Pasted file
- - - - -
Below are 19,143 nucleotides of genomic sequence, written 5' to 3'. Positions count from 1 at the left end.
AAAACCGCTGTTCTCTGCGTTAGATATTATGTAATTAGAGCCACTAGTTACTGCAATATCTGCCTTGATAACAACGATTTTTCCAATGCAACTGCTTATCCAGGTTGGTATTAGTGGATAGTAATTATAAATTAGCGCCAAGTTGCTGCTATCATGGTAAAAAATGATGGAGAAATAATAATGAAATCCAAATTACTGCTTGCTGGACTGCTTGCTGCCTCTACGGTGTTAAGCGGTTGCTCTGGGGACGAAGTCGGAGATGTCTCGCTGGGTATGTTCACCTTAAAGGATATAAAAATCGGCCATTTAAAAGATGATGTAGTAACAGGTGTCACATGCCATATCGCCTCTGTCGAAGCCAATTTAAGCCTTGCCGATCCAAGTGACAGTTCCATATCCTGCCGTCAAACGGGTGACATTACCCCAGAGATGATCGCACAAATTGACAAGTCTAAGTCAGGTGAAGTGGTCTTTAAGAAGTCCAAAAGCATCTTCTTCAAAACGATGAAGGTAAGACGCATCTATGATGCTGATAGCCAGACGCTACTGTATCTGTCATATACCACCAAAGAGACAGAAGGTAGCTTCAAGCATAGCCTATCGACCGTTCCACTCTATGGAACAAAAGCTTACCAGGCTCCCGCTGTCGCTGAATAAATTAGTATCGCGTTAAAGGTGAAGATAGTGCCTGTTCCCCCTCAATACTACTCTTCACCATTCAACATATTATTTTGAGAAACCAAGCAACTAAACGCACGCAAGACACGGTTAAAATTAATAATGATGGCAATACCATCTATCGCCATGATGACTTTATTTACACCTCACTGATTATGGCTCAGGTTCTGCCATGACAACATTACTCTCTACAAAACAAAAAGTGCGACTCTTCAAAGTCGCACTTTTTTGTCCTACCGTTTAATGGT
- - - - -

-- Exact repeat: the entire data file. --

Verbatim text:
Below are 19,143 nucleotides of genomic sequence, written 5' to 3'. Positions count from 1 at the left end.
AAAACCGCTGTTCTCTGCGTTAGATATTATGTAATTAGAGCCACTAGTTACTGCAATATCTGCCTTGATAACAACGATTTTTCCAATGCAACTGCTTATCCAGGTTGGTATTAGTGGATAGTAATTATAAATTAGCGCCAAGTTGCTGCTATCATGGTAAAAAATGATGGAGAAATAATAATGAAATCCAAATTACTGCTTGCTGGACTGCTTGCTGCCTCTACGGTGTTAAGCGGTTGCTCTGGGGACGAAGTCGGAGATGTCTCGCTGGGTATGTTCACCTTAAAGGATATAAAAATCGGCCATTTAAAAGATGATGTAGTAACAGGTGTCACATGCCATATCGCCTCTGTCGAAGCCAATTTAAGCCTTGCCGATCCAAGTGACAGTTCCATATCCTGCCGTCAAACGGGTGACATTACCCCAGAGATGATCGCACAAATTGACAAGTCTAAGTCAGGTGAAGTGGTCTTTAAGAAGTCCAAAAGCATCTTCTTCAAAACGATGAAGGTAAGACGCATCTATGATGCTGATAGCCAGACGCTACTGTATCTGTCATATACCACCAAAGAGACAGAAGGTAGCTTCAAGCATAGCCTATCGACCGTTCCACTCTATGGAACAAAAGCTTACCAGGCTCCCGCTGTCGCTGAATAAATTAGTATCGCGTTAAAGGTGAAGATAGTGCCTGTTCCCCCTCAATACTACTCTTCACCATTCAACATATTATTTTGAGAAACCAAGCAACTAAACGCACGCAAGACACGGTTAAAATTAATAATGATGGCAATACCATCTATCGCCATGATGACTTTATTTACACCTCACTGATTATGGCTCAGGTTCTGCCATGACAACATTACTCTCTACAAAACAAAAAGTGCGACTCTTCAAAGTCGCACTTTTTTGTCCTACCGTTTAATGGT